With that, we will now open up the call to questions. Operator?

Questions and Answers:

Operator

Thank you. (Operator Instructions) Your first question comes from Mike Walkley with Canaccord Genuity. Your line is open.

Michael Walkley -- Canaccord Genuity -- Analyst

Great. Thank you. Michael with several of the recent acquisitions you're certainly accelerating the transformation to higher mix of recurring revenue. Can you just help us maybe walk through the three acquisitions and the hardware sales -- that are coming out of your hardware sales to this customer -- I mean, to these different customers as all three of the acquisitions were hardware customers for CalAmp?

Michael Burdiek -- President and Chief Executive Officer

Correct. Hello, Mike. Yes, each of the acquired entities Tracker, LoJack Mexico and Synovia were all good customers. Synovia was a particularly good customer for our MRM products. And as a consequence of making the acquisitions, obviously, we lose the product revenue in consolidation, but of course, as we continue to use our own products as part of the bundled solutions, we get to retain the margin associated with those bundling activities. So going forward, obviously, a little bit of a short-term impact, but obviously, a good trade off in terms of our ability to drive increased levels of recurring revenue.

Michael Walkley -- Canaccord Genuity -- Analyst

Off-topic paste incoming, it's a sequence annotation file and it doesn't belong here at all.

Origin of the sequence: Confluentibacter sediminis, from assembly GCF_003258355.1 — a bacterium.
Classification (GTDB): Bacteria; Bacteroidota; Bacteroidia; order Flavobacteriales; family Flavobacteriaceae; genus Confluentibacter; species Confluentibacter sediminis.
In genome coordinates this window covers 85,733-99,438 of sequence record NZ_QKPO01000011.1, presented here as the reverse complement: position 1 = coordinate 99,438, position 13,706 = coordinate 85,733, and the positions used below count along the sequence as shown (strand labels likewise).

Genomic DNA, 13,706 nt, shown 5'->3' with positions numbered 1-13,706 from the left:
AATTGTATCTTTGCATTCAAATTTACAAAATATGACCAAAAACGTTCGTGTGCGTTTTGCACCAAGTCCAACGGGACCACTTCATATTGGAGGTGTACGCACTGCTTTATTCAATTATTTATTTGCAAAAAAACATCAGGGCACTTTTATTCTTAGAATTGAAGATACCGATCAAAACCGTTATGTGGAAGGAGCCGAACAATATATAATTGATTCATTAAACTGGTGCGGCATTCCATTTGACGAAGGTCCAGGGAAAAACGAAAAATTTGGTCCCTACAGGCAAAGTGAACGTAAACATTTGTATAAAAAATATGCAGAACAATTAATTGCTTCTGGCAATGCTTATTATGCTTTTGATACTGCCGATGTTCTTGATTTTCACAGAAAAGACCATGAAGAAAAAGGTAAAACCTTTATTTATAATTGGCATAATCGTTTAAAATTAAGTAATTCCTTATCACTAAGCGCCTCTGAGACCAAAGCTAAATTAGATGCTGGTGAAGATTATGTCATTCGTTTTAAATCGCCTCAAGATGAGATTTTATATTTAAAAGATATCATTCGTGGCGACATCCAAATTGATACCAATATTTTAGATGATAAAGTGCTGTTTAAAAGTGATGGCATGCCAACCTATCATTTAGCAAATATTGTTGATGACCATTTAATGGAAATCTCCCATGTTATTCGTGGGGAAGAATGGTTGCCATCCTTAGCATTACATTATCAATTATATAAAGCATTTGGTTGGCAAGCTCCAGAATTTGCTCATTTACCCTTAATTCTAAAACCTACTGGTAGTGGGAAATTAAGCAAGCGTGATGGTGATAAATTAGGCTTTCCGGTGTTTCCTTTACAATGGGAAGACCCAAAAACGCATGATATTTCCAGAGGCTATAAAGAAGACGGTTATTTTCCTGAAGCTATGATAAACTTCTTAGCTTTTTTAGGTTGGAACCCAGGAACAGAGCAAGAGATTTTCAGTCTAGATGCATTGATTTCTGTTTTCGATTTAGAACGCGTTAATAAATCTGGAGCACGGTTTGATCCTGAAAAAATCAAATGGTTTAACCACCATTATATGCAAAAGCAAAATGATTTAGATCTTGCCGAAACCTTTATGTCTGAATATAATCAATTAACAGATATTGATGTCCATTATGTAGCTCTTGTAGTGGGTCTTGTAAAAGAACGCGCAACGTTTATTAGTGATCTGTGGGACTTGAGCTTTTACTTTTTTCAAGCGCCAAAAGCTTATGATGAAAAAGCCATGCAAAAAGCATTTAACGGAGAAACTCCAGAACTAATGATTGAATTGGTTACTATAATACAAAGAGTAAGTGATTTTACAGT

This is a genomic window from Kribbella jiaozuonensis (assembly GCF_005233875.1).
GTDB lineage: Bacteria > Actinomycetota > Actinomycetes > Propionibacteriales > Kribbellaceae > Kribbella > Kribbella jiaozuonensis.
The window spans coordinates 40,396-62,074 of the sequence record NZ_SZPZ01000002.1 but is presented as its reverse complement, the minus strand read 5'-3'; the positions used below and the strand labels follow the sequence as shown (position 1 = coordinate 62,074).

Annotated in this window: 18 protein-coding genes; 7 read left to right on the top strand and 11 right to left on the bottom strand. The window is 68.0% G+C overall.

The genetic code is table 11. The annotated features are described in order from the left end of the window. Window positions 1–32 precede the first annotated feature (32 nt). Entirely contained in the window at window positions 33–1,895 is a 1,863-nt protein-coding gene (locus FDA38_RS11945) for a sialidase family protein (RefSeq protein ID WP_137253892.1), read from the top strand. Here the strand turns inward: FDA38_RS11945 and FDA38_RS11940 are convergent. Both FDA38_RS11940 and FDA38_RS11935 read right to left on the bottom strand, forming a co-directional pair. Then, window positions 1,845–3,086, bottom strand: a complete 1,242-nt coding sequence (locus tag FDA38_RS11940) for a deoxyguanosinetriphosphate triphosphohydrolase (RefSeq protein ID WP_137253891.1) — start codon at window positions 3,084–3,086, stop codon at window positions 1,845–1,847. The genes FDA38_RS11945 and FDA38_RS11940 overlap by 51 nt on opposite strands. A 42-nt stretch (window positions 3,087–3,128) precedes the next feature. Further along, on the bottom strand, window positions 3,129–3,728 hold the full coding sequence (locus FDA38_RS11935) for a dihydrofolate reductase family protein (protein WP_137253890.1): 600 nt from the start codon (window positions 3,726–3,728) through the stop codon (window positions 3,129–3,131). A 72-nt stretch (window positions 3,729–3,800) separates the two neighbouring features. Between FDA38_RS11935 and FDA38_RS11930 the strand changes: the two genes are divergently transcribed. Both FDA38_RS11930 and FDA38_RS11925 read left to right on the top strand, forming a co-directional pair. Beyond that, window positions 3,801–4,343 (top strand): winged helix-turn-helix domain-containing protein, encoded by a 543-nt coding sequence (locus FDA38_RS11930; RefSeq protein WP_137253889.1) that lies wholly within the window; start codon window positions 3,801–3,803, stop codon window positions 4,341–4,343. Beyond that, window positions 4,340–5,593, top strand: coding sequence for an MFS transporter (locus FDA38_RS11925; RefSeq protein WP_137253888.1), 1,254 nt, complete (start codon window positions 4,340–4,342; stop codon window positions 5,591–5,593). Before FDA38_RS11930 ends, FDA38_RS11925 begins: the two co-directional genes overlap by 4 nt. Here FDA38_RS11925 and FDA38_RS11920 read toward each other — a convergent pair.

Great, thanks. Yeah. I was just trying to see what the $25 million to $30 million decline. How much of it was just the change of accounting for bundled versus overall just decline due to other macro and other weaknesses you talked about on the call?

Michael Burdiek -- President and Chief Executive Officer

Yeah. I could kind of give you some directional feedback on that. As it relates to sort of how that $25 million to $30 million decreased Telematics System revenue outlook is sort of parsed out about approximately a third is anticipated to be eliminated in the consolidation of the three entities.

Michael Walkley -- Canaccord Genuity -- Analyst

Okay, great. That's helpful. And just on the overall -- for the Synovia, can you walk us through just how their bus application ties together with maybe CrashBoxx and LoJack? And are there any longer-term synergies just from the applications of the platforms that you're acquiring?

Michael Burdiek -- President and Chief Executive Officer

Yes. Well, good questions. So, as we announced when we described the acquisition in some level of detail, Synovia is obviously a very, very important player in the school bus fleet management marketplace. And in fact, I think they are probably number one, if not, a close to being number one position in that marketplace in terms of share. And they did something really interesting and innovative when they developed this, Here Comes the Bus app for the parents that are part of the school districts where they provide their fleet management services. And it might seem very simplistic at the surface that it's an app that allows parents and anybody that's part of that school district system and has access rights to be able to track school buses, but it's actually a complex analysis of where the school bus is relative to where it's supposed to be given a published schedule. So there is a lot of analytics work that's done in the background actually to feed that consumer app to allow people to really know where those buses are. We see an opportunity to take some of our technology and integrate it into the Here Comes the Bus application by allowing parents to not only know where the bus is, but to potentially know that the child actually been able to get on the bus leveraging some of the LoJack supply chain integrity technology that we acquired with LoJack about three years ago.